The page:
Tuesday, January 25, 2005

The aromatase inhibitors in early breast cancer: who, when, and why?

IC Nordman, AJ Spillane, AL Hamilton. Medical Journal of Australia. Jan 25 2005
The aromatase inhibitors deplete oestrogen by inhibiting aromatase, the enzyme that synthesises oestrogen from androgens. They are effective as therapies for breast cancer only in postmenopausal women whose tumours express oestrogen or progesterone receptors. As adjuvant therapy, tamoxifen and the aromatase inhibitors have similar efficacy in the first 5 years of treatment. Aromatase inhibitors can be used as an alternative to tamoxifen in women with symptomatic intolerance or a contraindication to tamoxifen. Early data suggest that switching to an aromatase inhibitor after 2–5 years of tamoxifen therapy is beneficial in women with high-risk disease. Aromatase inhibitors are associated with more hot flushes than placebo, but with fewer hot flushes, less endometrial toxicity and venous thromboembolism, and more arthralgia, myalgia and bone fracture than tamoxifen. --Click the title of this post to read the full article from its source--

Saturday, January 01, 2005

Genomics in breast cancer-therapeutic implications

Lonning PE, Sorlie T, Borresen-Dale AL. Nat Clin Pract Oncol. 2005 Jan;2(1):26-33
The introduction of DNA microarray techniques has had dramatic implications on cancer research, allowing researchers to analyze expression of multiple genes in concert and relate the findings to clinical parameters. The main discoveries in breast cancer, as well as in other malignancies, have so far been with respect to two key issues. First, individual tumors arising from the same organ may be grouped into distinct classes based on their gene expression profiles, independent of stage and grade. Second, the biologic relevance of such classification is corroborated by significant prognostic impact. We review how the use of microarray technologies can provide unique possibilities to explore the mechanisms of tumor behavior in vivo that will allow evaluation of prognosis and, potentially, drug resistance. However, in spite of recent advances, we are not yet at a stage where the use of these techniques should be implemented for routine clinical use, whether to define prognostic factors or to predict sensitivity to therapy.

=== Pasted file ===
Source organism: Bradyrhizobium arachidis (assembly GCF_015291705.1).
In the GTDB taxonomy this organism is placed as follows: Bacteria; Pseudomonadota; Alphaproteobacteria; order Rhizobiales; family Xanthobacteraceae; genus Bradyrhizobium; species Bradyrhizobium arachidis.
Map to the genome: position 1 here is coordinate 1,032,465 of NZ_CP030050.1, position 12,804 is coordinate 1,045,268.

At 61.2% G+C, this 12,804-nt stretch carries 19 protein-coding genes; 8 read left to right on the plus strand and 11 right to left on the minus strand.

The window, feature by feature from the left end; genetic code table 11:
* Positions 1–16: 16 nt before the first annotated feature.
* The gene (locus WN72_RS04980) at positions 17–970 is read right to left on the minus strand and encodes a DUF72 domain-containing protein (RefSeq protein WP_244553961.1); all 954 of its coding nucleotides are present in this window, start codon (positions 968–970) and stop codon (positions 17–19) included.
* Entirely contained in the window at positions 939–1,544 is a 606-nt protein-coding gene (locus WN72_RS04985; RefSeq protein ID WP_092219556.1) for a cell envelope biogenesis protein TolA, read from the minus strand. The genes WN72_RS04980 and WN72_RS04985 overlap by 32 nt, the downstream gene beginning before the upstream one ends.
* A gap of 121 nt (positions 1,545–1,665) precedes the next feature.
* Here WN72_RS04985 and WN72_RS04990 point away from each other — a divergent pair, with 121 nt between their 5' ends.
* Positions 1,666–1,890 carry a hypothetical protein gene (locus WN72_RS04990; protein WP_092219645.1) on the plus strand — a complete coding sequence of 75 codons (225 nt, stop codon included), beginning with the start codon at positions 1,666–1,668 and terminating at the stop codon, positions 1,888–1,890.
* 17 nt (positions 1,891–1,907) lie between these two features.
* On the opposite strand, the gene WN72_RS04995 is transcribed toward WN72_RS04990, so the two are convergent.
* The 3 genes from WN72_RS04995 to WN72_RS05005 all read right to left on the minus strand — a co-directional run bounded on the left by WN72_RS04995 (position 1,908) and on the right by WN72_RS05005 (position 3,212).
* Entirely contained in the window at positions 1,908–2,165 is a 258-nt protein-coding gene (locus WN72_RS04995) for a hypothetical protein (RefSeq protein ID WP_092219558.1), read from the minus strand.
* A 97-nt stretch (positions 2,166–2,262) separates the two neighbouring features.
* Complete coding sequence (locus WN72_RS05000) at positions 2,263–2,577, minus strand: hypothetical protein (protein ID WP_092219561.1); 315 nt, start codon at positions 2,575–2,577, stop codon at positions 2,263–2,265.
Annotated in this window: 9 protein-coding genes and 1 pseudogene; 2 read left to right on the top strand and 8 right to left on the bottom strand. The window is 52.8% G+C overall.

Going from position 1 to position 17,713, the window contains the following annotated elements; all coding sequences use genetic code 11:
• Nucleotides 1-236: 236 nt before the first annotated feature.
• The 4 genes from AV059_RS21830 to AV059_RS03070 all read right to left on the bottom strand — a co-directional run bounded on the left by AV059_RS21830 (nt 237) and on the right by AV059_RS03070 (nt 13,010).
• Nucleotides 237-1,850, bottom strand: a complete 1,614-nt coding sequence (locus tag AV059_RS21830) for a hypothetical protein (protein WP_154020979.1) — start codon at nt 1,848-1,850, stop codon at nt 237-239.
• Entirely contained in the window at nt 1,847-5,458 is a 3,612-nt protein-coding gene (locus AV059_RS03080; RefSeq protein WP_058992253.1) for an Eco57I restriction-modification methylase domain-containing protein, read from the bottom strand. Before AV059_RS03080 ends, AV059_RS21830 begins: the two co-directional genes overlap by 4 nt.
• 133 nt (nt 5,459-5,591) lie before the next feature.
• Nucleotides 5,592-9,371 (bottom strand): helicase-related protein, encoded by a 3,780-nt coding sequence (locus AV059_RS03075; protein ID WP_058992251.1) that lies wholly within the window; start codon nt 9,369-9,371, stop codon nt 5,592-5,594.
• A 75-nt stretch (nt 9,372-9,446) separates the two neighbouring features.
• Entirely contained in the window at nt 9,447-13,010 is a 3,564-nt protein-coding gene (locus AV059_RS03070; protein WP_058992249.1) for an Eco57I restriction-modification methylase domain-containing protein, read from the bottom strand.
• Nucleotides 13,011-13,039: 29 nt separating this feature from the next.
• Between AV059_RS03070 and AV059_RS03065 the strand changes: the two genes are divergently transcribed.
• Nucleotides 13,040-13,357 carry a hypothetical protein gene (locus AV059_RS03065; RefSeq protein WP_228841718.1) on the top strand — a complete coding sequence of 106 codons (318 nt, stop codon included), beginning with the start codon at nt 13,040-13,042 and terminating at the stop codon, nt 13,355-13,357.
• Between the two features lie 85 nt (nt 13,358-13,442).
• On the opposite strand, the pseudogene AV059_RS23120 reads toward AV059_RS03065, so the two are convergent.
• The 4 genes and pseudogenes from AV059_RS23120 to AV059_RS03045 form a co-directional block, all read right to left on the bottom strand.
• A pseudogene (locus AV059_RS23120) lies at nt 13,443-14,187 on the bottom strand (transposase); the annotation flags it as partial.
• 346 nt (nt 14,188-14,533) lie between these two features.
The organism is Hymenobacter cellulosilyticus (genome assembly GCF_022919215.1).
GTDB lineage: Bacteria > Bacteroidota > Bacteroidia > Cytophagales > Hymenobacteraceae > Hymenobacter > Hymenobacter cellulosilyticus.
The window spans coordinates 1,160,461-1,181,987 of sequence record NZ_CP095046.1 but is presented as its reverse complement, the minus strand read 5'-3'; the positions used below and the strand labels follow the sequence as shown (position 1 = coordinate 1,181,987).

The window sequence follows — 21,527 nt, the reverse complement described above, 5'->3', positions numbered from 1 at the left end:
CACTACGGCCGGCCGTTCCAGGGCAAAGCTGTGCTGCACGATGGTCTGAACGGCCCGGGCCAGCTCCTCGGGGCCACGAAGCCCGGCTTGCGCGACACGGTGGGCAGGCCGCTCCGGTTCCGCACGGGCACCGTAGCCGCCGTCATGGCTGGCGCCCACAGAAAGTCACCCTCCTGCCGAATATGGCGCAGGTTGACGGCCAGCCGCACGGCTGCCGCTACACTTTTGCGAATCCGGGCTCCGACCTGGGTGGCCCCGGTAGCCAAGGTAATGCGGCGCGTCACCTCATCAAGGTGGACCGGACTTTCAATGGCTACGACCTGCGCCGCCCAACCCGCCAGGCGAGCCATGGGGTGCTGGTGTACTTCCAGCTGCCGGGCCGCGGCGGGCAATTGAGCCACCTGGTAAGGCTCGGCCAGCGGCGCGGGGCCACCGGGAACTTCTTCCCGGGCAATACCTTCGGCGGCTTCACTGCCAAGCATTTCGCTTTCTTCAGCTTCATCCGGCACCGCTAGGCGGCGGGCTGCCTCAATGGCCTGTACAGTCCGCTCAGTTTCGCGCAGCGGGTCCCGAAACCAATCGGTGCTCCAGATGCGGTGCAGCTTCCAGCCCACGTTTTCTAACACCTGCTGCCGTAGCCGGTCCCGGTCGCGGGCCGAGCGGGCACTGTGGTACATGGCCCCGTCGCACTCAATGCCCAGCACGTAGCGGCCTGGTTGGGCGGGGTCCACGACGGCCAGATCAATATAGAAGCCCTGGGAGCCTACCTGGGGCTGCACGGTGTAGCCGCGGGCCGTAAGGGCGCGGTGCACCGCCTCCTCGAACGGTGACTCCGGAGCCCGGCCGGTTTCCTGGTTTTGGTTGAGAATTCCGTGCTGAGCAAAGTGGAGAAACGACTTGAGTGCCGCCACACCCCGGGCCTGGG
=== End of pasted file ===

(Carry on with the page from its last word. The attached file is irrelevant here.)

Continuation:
Dietary factors modifying breast cancer risk and relation to time of intake

01/01/2005 - Tsubura A, Uehara N, Kiyozuka Y, Shikata N., Journal of Mammary Gland Biology and Neoplasia, 10:1 (January 2005), pp 87-100
Multiple factors contribute to the development of human breast cancer. However, environmental factors, especially dietary factors, appear to have the greatest effects. Evidence obtained in epidemiological studies has been corroborated by laboratory findings. Dietary components strongly associated with breast cancer include fat and phytochemicals. A diet high in n-3 polyunsaturated fatty acid (PUFA) or monounsaturated fatty acid (MUFA) and low in n-6 PUFA is protective against breast cancer...

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